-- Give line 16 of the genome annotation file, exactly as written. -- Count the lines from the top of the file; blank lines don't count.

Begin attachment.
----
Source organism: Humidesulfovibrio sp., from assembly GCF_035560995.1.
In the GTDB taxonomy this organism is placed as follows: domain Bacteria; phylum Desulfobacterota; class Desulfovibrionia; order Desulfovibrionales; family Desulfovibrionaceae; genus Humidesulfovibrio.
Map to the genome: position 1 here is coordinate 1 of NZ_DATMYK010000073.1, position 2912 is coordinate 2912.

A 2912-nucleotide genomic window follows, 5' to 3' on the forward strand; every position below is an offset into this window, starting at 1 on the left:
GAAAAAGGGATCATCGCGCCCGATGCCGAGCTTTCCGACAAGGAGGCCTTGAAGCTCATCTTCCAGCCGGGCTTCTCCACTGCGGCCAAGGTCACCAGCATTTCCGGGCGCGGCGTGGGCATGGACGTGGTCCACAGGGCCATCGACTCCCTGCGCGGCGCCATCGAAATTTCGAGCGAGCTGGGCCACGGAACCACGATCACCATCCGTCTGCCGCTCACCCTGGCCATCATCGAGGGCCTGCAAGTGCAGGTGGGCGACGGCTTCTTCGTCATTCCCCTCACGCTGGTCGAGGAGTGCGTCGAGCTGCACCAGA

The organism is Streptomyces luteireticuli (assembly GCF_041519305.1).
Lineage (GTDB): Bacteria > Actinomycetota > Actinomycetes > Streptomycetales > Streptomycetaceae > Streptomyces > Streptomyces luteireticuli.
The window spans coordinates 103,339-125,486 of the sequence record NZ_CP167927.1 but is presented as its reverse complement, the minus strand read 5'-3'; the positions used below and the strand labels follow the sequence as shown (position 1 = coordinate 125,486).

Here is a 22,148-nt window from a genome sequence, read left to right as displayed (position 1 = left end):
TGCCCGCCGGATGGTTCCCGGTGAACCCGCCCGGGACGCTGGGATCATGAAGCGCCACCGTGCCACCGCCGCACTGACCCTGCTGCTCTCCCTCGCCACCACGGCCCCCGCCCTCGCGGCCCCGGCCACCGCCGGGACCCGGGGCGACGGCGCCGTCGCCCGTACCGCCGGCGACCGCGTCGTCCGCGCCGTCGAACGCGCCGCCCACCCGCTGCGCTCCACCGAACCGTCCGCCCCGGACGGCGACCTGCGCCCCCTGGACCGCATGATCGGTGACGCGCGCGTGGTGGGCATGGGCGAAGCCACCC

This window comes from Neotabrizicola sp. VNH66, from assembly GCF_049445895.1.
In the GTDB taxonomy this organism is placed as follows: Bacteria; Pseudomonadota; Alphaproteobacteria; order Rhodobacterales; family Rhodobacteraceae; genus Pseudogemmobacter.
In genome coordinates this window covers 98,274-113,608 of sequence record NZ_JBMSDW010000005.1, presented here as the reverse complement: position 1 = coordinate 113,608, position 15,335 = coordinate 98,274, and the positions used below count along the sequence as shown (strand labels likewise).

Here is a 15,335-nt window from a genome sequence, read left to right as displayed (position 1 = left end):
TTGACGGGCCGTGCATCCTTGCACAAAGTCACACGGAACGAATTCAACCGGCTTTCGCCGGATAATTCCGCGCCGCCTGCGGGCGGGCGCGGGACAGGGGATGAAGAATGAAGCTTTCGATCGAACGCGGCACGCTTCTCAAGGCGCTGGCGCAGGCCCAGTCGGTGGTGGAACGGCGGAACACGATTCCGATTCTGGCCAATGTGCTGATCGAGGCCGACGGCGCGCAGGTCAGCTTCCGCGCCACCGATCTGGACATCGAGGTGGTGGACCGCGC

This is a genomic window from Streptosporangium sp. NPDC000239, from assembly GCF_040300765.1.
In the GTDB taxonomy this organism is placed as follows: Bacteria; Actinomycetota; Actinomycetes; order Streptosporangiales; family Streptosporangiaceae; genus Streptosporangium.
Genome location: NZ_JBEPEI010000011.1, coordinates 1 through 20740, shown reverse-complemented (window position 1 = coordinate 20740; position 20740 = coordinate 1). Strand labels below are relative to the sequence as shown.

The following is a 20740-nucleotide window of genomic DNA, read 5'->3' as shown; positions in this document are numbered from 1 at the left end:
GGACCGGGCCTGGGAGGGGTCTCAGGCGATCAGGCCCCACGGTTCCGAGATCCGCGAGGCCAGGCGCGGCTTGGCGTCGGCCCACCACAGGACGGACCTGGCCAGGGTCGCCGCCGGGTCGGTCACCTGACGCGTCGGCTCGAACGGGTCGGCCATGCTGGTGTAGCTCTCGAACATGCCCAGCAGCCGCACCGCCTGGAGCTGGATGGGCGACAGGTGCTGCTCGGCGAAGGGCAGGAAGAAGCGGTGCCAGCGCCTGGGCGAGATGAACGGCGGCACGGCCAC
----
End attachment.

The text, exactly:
This is a genomic window from Streptosporangium sp. NPDC000239, from assembly GCF_040300765.1.